19 December 2009

The tools for the commons are ready.

When getting ready to launch BULL SPEC, there were a lot of questions about the tools available to use in producing the e-books and audiobooks. Could I afford top end audio recording software, professional desktop publishing software, vector graphic software, and so on; were the open source versions really ready?

The open source tools are more than ready.

14 December 2009

Holy updates!

Note the first: the wonderful Thaumatrope is publishing my holiday-themed serial "Bad Elf: A Dark Christmas Serial (Killer)" both on Twitter and the website. This is a whole lot of fun; huge personal thanks to Mr. Lilly for working me through a month of rewrites to get it into a format that both Twitter and I can be happy with, and I hope at least a few people are amused.

Note the second: BULL SPEC #1 is now open for pre-orders. Source code available to the Google App Engine to Paypal ExpressCheckout bridge over at GitHub.

08 December 2009

BULL SPEC and the gift economy.

So, a quick unorganized mini-rant about the gift economy and BULL SPEC:

We have three "exemptions" right now:

  1. We pay advances on content.
  2. We pay for printing and shipping.
  3. Due to #2: While we're "pay what you want" on all e-book and audiobooks, but, since for us physical printing and shipping cost per issue is a floor, on the print version we are "pay what you want above physical printing and shipping cost". All that means is that every word of the content and every stroke behind the artwork is in the gift economy in all forms; but the paper and ink and how it gets to you are not. (Yet.) (And yes, this means, if you're a person or a bookstore, you can buy as many copies as you want at physical cost, period, no questions asked. We'd love a gratuity back the other way but it's not something we're going to harp on or point fingers about. And if you only like one story: we'll make it easy to direct a little something to that author or artist, specifically.)
We'd love to find a printing and distribution partner to alleviate some or all of points #2 and #3. (Hint, hint.) But point #1 is not going anywhere any time soon. Why? Because that's us at BULL SPEC's input into the gift economy, getting the ball rolling, treating people as we'd like to be treated. And we're hoping to see that paid forward with interest over time.

Lastly, a quick word on ads: no, we don't and won't, ever, have paid ads. If there's something which looks like an ad, it's our way of saying "thanks" or "we like these folks" in a small way. And if there's anything ever annoying about these, let us know. We're not marketers or advertisers or marketees or advertisees. We're humans.

And we're still looking for a symbol which means "pay what you want" where a price tag like "$5" goes. (Again: Hint, hint.) For the print issue it would look something like "$2 + SYMBOL." Thanks in advance for any help.

And while we're asking for help: do we really need an ISBN? Sure they're cheap, but when you add the 1000% "handling fee" for the authorized US resellers they are not. We are working with some local (and sympathetic to the gift economy ideals behind what we're doing) bookstores and shops to have BULL SPEC on the racks and will be talking to them about this and/or UPC codes as well, but would love some input from wherever and whomever you are.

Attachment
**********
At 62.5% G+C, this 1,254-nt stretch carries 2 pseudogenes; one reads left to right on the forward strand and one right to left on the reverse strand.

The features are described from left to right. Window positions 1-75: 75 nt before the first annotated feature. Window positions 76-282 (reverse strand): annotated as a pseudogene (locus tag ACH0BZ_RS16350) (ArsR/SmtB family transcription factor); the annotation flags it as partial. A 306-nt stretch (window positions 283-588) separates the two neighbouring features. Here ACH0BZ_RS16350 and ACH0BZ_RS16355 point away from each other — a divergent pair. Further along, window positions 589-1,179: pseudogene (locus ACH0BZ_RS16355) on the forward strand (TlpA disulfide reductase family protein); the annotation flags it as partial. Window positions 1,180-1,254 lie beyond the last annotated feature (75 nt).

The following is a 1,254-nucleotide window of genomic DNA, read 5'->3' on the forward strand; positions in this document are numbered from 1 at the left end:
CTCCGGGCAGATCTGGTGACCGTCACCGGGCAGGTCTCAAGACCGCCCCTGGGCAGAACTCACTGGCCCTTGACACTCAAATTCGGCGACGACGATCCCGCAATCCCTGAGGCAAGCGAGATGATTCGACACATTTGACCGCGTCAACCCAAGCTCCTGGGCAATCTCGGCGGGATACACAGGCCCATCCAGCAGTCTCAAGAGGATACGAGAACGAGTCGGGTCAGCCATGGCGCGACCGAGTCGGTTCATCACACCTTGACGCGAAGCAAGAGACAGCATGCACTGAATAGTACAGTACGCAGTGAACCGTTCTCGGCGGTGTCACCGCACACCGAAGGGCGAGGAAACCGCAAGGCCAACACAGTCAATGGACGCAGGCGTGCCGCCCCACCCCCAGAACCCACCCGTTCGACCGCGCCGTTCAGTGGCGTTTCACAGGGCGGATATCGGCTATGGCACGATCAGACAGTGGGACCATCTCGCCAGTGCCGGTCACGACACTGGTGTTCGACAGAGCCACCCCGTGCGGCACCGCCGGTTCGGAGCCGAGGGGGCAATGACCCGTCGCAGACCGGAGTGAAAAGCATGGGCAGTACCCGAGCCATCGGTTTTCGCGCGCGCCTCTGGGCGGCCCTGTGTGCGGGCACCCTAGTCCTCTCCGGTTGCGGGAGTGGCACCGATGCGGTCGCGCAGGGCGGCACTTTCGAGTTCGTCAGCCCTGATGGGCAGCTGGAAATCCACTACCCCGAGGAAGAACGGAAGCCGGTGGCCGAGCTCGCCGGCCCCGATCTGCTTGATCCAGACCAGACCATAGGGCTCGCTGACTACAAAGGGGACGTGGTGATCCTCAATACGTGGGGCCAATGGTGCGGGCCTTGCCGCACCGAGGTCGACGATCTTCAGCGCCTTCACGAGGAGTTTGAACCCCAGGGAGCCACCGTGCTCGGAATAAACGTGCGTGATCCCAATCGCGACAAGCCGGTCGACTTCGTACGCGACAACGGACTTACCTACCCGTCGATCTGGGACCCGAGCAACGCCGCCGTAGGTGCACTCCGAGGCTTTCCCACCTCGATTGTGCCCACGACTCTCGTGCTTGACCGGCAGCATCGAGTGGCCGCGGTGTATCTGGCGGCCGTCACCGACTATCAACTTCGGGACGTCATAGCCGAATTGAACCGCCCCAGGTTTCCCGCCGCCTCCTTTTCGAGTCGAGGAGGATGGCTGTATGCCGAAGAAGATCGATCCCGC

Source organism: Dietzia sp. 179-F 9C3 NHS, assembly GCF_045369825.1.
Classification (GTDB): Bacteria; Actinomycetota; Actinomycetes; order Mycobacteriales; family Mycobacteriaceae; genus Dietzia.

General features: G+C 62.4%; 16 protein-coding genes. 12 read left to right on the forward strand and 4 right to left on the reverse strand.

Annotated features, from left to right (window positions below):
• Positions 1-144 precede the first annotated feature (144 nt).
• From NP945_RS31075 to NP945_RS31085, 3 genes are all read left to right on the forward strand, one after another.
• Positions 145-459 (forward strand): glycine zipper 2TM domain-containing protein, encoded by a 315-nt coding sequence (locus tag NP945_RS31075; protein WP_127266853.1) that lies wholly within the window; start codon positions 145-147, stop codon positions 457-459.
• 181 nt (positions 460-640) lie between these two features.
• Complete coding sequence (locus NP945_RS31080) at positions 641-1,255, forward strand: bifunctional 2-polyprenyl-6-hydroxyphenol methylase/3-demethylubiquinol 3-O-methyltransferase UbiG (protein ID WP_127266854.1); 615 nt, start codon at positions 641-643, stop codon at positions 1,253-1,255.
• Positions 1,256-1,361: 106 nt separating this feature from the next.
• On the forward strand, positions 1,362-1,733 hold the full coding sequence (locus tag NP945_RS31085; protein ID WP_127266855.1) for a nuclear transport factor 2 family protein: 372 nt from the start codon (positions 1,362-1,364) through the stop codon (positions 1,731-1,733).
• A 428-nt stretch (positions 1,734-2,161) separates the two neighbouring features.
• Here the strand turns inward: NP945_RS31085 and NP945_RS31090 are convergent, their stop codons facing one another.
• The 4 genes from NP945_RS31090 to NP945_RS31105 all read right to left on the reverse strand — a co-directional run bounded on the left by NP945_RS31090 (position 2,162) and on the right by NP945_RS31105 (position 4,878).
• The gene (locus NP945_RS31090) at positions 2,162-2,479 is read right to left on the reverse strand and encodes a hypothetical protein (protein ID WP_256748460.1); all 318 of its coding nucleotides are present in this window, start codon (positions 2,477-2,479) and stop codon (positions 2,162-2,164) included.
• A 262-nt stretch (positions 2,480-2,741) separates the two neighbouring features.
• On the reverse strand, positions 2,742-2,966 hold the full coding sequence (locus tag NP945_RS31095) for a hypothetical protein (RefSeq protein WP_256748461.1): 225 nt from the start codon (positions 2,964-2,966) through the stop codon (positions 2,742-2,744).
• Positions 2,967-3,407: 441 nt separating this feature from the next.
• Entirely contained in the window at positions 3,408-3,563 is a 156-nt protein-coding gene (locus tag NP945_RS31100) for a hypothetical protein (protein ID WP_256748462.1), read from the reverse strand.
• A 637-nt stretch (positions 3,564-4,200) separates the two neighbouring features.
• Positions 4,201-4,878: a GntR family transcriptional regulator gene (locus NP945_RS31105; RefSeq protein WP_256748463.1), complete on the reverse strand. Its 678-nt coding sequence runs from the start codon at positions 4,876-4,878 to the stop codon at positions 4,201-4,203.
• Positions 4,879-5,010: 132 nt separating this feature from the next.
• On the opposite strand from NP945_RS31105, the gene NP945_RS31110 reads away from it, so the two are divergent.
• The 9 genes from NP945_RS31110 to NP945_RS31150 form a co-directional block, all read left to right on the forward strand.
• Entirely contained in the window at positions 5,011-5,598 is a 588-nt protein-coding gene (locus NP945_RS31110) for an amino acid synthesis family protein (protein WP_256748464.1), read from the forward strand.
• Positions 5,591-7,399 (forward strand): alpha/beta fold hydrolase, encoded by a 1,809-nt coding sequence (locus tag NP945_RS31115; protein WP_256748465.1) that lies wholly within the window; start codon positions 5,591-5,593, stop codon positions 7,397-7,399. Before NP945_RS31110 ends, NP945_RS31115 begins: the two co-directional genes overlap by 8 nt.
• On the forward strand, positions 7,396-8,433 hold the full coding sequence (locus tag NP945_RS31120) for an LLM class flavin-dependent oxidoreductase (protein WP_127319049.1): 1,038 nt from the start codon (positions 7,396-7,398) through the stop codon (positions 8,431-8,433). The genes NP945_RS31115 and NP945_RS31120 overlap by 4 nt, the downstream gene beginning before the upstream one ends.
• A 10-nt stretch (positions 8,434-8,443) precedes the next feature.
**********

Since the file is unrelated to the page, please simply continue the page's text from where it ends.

edit: And we will be doing "preorders" as soon as we figure out the physical printing and shipping costs. Look for more info about that, when it's ready, at BULL SPEC. And, not to "scoop" and though this is too premature to post as BULL SPEC (hence my little personal blog) it's looking good for launching our first benefit e-books/audiobooks of Joe Meno's "The Architecture of the Moon" by the end of the month. So preemptive happy freakin' New Year to Durham Literacy and our fingers are crossed and re-crossed that we can make a difference in that way.

25 November 2009

A story's trip through the Clarkesworld submissions queue.

On a dream-like "what if?" hope, tempered with "since they are so responsive, at least I'll be able to submit it somewhere else when they reject me, but still: what if?" I finally submitted a ruthlessly-pared-down-from-5000-to-under-4000-words story (the paring down alone took a month to get to a place which made me somewhat happy) to Clarkesworld on Tuesday morning, and found that my story was #27 in the queue. Before leaving for lunch, it was #25, and I already felt the sense of approaching doom. You can actually watch the clock tick down to your story's death; it's an interesting feeling.

24 November 2009

The Aether Age

I missed its conception and formulation, but I've been following The Aether Age for about a month or so now, thinking about the guidelines, openly lustful at the thought of putting together a story to be included in it. I love the concept of a concept-based anthology; I love the particular concept picked--Egyptian and Grecian steampunk? Yeah, I'm in; and I love that it's all turning into a ShareAlike licensed work and world to be built upon, remixed, enjoyed the world over.

So I finally took the time to research the setting and idea which had been slowly clawing its way out of my brain and into text, pound out a first draft over a few days, and give it a couple rounds of reading and editing. Pretty happy with it so far, and I hope it strikes a fancy with the editors over there.

There's also a Facebook Group for Aether Age along with the blog. Not much discussion going, but the world is really just getting started.

23 November 2009

Well, what do you know.

Well, it's finally happened. One editor was crazy enough to actually accept one of my stories. "The Man in the Mirror" will appear in the 2010 52-Stitches dark flash fiction anthology. It's very flash at 250 words, but that's about double the size of the first manuscript of the story I submitted to them. Very glad they were interested in a rewrite, and: Score one for the good guys! [More]

19 November 2009


I'm a sucker for learning languages. So when Google released Go I jumped in and gave it a look. There's some interesting things in there, part C, part Limbo, part amalgam of new and old and new-old old-new. (Pick where GC and CSP go in that mix.)